Burger King has been rebranded. Creative Bloq. I like it. Very ’70’s. Very simple. Now they just need to work on every other aspect of the business (at least in the UK). I haven’t eaten at a Burger King for years now, so I’m a little behind the times here. But the things I liked about BK were their fries were crispy and their burgers had a nice strong smokey flavour and plenty of meat. The bad: I’ve never seen one with a drive through, the inside was always filthy (including the kitchens), it had so little foot-traffic that nothing was ever ready, the staff were for the most part not great and the chicken nuggets were hilariously bad. I noticed not long ago that Deliveroo was offering BK delivery in my area and I felt immediate feelings of disgust. Crappy BK food, totally crushed and entirely cold delivered to me with a £2.69 delivery charge. I could think of few things worse. Anyway, nice rebranding. It’s live on the UK site too.



The Dissident (2020). The new documentary by Bryan Fogel. You may have seen his previous film “Icarus” (2017) on Netflix. It was fantastic and won the Oscar for Best Documentary Feature. His latest project is about the assassination of Saudi journalist Jamal Khashoggi by his own government inside their consulate in Turkey. I’ve just finished watching it. And whilst it’s not quite as good as his previous film, which benefited massively from having a tremendous story essentially fall into his lap, this is still very much worth your time.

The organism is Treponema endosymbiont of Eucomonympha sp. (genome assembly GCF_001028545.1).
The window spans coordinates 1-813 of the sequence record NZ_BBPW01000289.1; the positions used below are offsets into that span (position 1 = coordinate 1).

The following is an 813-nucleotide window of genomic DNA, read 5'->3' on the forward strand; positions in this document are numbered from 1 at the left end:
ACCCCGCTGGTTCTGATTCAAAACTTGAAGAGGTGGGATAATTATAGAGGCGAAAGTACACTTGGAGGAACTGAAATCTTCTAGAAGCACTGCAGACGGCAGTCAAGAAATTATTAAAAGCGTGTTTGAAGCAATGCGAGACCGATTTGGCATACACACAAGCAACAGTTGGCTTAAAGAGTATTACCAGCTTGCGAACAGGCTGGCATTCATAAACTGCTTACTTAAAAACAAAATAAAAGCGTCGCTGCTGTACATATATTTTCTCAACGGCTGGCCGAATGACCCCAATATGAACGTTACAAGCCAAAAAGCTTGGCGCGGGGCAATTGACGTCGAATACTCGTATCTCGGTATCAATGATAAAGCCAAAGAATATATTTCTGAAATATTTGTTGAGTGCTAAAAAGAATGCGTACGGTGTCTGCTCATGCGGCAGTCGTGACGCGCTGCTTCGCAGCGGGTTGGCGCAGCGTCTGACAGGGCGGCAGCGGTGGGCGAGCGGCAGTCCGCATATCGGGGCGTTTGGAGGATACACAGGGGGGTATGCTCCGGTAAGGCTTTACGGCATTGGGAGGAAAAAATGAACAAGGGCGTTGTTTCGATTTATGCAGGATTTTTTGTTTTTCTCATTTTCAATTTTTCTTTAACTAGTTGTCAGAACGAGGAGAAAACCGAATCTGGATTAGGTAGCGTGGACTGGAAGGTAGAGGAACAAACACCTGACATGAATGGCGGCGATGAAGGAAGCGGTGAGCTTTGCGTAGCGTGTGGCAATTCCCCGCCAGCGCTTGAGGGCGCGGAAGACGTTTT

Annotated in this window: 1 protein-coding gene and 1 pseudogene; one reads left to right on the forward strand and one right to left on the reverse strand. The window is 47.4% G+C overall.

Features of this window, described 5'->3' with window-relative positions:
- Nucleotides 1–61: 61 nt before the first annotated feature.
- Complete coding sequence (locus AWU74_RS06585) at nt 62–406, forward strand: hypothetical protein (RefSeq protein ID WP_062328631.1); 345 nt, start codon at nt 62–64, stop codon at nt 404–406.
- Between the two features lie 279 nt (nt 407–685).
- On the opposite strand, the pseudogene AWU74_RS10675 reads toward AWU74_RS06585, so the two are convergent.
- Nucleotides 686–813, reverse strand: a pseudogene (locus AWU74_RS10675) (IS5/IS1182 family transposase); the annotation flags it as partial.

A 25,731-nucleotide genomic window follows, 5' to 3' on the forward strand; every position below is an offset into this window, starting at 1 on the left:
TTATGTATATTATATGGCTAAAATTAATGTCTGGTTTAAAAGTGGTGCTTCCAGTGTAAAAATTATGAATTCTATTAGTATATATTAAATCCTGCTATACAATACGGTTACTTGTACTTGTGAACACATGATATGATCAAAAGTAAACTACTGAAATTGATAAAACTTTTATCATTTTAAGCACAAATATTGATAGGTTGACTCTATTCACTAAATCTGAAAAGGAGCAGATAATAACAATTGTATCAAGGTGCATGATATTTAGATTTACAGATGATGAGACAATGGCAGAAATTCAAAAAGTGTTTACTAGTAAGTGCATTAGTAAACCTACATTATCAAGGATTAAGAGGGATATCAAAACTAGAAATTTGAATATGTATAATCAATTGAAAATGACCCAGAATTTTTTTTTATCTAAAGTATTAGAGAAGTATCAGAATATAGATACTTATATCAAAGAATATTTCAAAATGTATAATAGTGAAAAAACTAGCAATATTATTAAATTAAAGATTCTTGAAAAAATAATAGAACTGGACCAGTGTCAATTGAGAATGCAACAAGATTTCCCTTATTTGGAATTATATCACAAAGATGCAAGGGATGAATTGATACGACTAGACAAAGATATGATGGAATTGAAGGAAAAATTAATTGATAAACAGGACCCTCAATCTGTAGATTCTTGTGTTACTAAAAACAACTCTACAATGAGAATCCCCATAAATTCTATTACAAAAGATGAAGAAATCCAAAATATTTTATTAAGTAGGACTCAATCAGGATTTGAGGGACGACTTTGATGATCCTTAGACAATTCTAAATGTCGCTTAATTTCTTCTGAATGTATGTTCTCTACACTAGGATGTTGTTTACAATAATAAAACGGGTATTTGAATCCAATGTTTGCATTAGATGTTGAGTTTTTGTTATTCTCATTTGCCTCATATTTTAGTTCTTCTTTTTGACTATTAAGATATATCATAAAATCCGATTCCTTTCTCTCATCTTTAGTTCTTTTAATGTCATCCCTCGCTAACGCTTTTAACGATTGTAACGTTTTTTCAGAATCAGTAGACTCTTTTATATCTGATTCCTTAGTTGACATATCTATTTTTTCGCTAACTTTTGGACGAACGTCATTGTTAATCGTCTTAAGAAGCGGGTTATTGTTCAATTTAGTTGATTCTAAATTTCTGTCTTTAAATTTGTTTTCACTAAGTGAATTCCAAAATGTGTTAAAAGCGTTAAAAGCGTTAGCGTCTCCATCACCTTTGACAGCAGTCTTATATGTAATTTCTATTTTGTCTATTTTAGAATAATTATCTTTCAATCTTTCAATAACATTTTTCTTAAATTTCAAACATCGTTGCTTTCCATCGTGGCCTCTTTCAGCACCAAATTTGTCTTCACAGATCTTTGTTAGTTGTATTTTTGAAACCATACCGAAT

The editing does takes a little bit of getting used to, with the entire film almost feeling like a montage or trailer. But there’s no denying this a slickly made documentary that will likely keep your attention for its entire two hour runtime. If you liked Citizenfour, the documentry about Edward Snowden then you’ll like this too. It’s currently quite expensive at $20. But give it a while and it will probably appear on a streaming platform you’re a member of eventually. More info (be warned the movies website is a crappy, CPU intensive, Flash-looking mess).

Categories
Technology

The New York Times Gets It

I don’t read much news, but fairly often one of my RSS reads will link to an article from a newspaper. And this has become a little anoying in recent years as many newspapers now put their online content behind a paywall due to their dwindling physical paper circulation. Which I understand. But as someone who reads just a couple of articles a month from each publication it makes little finanical sense for me to take out an expensive, recurring subscription. The Guardian costs £13/mo (after a 14 day free trial). The Wall Street Journal costs £12/mo for the first twelve months and then an eye-watering £35/mo thereafter. And to sign up you have to fill out the usual endless amount of online forms and give them all manner of data.